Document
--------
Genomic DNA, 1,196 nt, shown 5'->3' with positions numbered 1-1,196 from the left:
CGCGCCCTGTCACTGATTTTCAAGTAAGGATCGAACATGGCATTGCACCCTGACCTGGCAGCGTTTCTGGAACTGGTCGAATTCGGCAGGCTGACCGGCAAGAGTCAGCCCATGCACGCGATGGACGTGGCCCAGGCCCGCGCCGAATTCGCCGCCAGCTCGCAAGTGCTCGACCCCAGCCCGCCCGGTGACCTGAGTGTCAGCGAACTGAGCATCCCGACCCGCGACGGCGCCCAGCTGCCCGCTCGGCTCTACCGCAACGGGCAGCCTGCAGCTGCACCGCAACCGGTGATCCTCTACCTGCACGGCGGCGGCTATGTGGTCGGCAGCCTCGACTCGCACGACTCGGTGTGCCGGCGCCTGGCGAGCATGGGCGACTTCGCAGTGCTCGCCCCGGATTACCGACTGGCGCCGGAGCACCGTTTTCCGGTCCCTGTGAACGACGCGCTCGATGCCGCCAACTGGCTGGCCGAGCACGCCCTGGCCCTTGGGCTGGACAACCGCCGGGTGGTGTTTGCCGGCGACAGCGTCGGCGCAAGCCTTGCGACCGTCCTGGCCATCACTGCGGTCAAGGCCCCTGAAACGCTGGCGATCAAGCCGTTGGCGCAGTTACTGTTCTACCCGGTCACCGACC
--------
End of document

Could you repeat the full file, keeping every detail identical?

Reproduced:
Genomic DNA, 1,196 nt, shown 5'->3' with positions numbered 1-1,196 from the left:
CGCGCCCTGTCACTGATTTTCAAGTAAGGATCGAACATGGCATTGCACCCTGACCTGGCAGCGTTTCTGGAACTGGTCGAATTCGGCAGGCTGACCGGCAAGAGTCAGCCCATGCACGCGATGGACGTGGCCCAGGCCCGCGCCGAATTCGCCGCCAGCTCGCAAGTGCTCGACCCCAGCCCGCCCGGTGACCTGAGTGTCAGCGAACTGAGCATCCCGACCCGCGACGGCGCCCAGCTGCCCGCTCGGCTCTACCGCAACGGGCAGCCTGCAGCTGCACCGCAACCGGTGATCCTCTACCTGCACGGCGGCGGCTATGTGGTCGGCAGCCTCGACTCGCACGACTCGGTGTGCCGGCGCCTGGCGAGCATGGGCGACTTCGCAGTGCTCGCCCCGGATTACCGACTGGCGCCGGAGCACCGTTTTCCGGTCCCTGTGAACGACGCGCTCGATGCCGCCAACTGGCTGGCCGAGCACGCCCTGGCCCTTGGGCTGGACAACCGCCGGGTGGTGTTTGCCGGCGACAGCGTCGGCGCAAGCCTTGCGACCGTCCTGGCCATCACTGCGGTCAAGGCCCCTGAAACGCTGGCGATCAAGCCGTTGGCGCAGTTACTGTTCTACCCGGTCACCGACC